Stalag 1-A Stablack: Stalag 1‑A — German POW camp for non‑commissioned officers and privates in the vicinity of todays Stabławek and Kamińsk villages (Bartoszyce county) and partly n. Dołgorukowo, then in Preussich Eylau county (today in Russian Królewiec enclave). After attack of Poland Germans brought to it till the end of 09.1939 c. 40,000 POWs. Altogether during 1939‑45 c. 255,000 prisoners from whole Europe were held there. More than 10 thousand perished. (more on: pl.wikipedia.org [access: 2014.03.10], en.wikipedia.org [access: 2014.03.10])

Włocławek: Police detention centre at Karnkowski str. in downtown Włocławek run by Germans. In 1939‑40 Germans held there hundreds of Poles, including dozens of Polish priests, that were subsequently transported to German concentration camps. (more on: www.sztetl.org.pl [access: 2017.01.21])

Intelligenzaktion: (Eng. „Action Intelligentsia”) — extermination program of Polish elites, mainly intelligentsia, executed by the Germans right from the start of the occupation in 09.1939 till around 05.1940, mainly on the lands directly incorporated into Germany but also in the so‑called General Governorate where it was called AB‑aktion. During the first phase right after start of German occupation of Poland implemented as Germ. Unternehmen „Tannenberg” (Eng. „Tannenberg operation”) — plan based on proscription lists of Poles worked out by (Germ. Sonderfahndungsbuch Polen), regarded by Germans as specially dangerous to the German Reich. List contained names of c. 61,000 Poles. Altogether during this genocide Germans methodically murdered c. 50,000 teachers, priests, landowners, social and political activists and retired military. Further 50,000 were sent to concentration camps where most of them perished. (more on: www.sztetl.org.pl [access: 2017.01.21], en.wikipedia.org [access: 2014.10.04])

Ribbentrop-Molotov: Genocidal Russian–German alliance pact between Russian leader Joseph Stalin and German leader Adolf Hitler signed on 23.08.1939 in Moscow by respective foreign ministers, Mr. Vyacheslav Molotov for Russia and Joachim von Ribbentrop for Germany. The pact sanctioned and was the direct cause of joint Russian and German invasion of Poland and the outbreak of the II World War in 09.1939. „The war was one of the greatest calamities and dramas of humanity in history, for two atheistic and anti–Christian ideologies — national and international socialism — rejected God and His fifth Decalogue commandment: Thou shall not kill!” (Abp Stanislaus Gądecki, 01.09.2019). The decisions taken were on 28.09.1939 slightly altered and made more precise when a treaty on „German–Russian boundaries and friendship” was agreed by the same murderous signatories. One of its findings was establishment of spheres of influence in Central and Eastern Europe and in consequence IV partition of Poland. In one of its secret annexes agreed, that: „the Signatories will not tolerate on its respective territories any Polish propaganda that affects the territory of the other Side. On their respective territories they will suppress all such propaganda and inform each other of the measures taken to accomplish it”. The agreements resulted in a series of meeting between two genocidal organization representing both sides — German Gestapo and Russian NKVD when coordination of efforts to exterminate Polish intelligentsia and Polish leading classes (in Germany called Intelligenzaktion, in Russia took the form of Katyń massacres) where discussed. Resulted in deaths of hundreds of thousands of Polish intelligentsia, including thousands of priests presented here, and tens of millions of ordinary people,. The results of this Russian–German pact lasted till 1989 and are still in evidence even today. (more on: en.wikipedia.org [access: 2015.09.30])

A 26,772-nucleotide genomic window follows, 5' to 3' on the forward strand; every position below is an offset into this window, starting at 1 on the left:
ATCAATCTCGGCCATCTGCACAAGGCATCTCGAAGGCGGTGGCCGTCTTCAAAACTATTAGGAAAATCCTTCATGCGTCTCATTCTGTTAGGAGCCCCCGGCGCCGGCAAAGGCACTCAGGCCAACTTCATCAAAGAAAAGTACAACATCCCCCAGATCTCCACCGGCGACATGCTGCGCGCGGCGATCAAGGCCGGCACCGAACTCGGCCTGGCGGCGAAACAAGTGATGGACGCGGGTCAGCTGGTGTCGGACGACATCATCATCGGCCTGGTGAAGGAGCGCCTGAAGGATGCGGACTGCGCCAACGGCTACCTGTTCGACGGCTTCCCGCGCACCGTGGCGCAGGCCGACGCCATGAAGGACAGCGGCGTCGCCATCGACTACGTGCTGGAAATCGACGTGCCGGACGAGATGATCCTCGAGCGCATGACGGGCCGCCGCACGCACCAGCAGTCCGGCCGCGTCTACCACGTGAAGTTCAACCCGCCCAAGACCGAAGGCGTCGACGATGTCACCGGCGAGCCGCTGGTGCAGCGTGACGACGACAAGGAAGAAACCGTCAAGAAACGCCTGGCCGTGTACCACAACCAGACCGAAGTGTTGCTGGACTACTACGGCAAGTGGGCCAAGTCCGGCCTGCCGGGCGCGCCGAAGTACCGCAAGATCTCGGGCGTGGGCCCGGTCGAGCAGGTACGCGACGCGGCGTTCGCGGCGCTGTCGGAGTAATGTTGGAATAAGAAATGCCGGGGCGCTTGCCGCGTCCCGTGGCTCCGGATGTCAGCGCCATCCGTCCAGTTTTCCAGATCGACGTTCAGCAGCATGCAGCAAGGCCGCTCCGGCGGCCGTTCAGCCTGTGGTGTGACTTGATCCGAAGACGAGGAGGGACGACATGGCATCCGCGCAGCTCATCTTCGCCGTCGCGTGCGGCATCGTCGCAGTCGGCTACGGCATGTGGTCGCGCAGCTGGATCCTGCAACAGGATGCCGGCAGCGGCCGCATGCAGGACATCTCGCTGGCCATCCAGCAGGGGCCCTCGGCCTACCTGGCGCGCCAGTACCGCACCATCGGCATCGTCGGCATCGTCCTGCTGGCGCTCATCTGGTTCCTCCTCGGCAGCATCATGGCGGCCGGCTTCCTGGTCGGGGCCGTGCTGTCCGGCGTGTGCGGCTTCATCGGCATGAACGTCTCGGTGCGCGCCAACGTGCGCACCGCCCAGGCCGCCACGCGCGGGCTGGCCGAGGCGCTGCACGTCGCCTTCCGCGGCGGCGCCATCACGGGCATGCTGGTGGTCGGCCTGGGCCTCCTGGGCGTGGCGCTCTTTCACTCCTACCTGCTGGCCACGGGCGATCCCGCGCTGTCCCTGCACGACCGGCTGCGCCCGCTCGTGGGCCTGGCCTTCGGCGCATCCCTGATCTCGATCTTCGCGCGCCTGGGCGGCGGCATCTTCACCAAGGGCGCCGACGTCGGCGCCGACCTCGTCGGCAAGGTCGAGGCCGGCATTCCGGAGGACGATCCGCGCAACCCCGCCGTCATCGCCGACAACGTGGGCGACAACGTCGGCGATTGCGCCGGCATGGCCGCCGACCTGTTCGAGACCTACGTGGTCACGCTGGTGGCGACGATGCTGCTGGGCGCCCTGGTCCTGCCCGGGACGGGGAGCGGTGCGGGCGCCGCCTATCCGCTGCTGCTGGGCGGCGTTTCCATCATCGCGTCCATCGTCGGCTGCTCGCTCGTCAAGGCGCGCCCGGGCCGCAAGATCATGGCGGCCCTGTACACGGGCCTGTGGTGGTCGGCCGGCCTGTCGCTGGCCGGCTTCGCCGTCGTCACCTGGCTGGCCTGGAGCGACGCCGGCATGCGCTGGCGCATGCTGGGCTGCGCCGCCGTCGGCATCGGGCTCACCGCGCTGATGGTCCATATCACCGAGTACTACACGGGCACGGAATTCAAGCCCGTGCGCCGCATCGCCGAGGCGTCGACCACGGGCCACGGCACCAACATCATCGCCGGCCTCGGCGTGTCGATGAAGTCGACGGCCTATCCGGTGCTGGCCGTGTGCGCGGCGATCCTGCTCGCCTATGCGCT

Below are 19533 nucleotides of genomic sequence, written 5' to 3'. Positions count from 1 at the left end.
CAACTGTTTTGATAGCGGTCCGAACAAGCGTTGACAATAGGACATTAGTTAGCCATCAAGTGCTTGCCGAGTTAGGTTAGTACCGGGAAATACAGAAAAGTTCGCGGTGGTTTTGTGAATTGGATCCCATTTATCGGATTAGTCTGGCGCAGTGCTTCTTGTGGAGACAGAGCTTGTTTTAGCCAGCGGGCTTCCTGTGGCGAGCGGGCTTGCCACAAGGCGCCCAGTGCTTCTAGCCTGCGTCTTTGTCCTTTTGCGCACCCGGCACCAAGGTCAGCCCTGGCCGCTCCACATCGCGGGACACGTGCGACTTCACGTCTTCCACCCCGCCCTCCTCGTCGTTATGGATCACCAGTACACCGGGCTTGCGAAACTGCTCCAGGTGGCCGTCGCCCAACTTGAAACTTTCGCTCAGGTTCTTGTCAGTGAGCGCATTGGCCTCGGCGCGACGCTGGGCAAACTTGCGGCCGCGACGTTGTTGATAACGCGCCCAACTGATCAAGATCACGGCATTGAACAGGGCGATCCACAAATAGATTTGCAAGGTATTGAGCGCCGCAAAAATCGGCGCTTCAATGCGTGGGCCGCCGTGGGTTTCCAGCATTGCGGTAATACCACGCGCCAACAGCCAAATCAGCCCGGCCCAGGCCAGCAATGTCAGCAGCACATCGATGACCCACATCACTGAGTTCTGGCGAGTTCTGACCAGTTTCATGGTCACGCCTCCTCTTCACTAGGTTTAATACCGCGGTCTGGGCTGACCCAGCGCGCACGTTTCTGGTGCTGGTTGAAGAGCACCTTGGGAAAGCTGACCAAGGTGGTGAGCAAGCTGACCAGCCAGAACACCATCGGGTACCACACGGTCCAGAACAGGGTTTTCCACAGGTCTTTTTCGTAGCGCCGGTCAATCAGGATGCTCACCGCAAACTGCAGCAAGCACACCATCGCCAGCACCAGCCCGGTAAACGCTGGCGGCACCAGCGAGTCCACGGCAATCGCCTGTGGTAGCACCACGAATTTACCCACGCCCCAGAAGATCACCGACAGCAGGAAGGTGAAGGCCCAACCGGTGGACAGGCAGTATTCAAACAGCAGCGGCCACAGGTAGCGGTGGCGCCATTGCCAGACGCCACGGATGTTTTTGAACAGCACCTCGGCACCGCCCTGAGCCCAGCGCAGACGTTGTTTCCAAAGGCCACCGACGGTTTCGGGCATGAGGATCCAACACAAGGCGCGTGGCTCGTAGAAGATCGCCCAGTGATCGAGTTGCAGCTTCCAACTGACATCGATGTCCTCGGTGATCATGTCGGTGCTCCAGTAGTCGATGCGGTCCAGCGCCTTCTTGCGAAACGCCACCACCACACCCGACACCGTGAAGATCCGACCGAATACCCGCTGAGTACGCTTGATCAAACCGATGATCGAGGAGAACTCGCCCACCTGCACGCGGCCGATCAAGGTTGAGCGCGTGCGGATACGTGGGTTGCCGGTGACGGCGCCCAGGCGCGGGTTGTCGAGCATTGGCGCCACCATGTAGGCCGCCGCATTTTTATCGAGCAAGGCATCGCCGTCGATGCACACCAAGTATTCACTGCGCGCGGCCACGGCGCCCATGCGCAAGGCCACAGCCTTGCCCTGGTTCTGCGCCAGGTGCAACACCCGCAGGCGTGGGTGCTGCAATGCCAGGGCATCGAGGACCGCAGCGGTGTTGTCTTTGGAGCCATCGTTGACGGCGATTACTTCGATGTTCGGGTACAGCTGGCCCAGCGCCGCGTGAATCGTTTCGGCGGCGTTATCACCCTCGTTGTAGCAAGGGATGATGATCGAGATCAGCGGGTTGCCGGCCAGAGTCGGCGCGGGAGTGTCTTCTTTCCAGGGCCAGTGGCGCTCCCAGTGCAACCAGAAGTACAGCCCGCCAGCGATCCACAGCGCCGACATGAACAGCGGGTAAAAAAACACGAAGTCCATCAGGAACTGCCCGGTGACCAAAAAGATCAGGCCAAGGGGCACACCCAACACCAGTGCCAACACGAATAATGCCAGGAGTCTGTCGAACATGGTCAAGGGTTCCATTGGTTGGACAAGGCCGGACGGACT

sources

personal:
www.wtg-gniazdo.org [access: 2013.02.15]
bibliograhical:
„Victims of German crime among Włocławek diocese clergy”, Fr Stanislau Librowski, „Włocławek Diocese Chronicle”, 07‑08.1947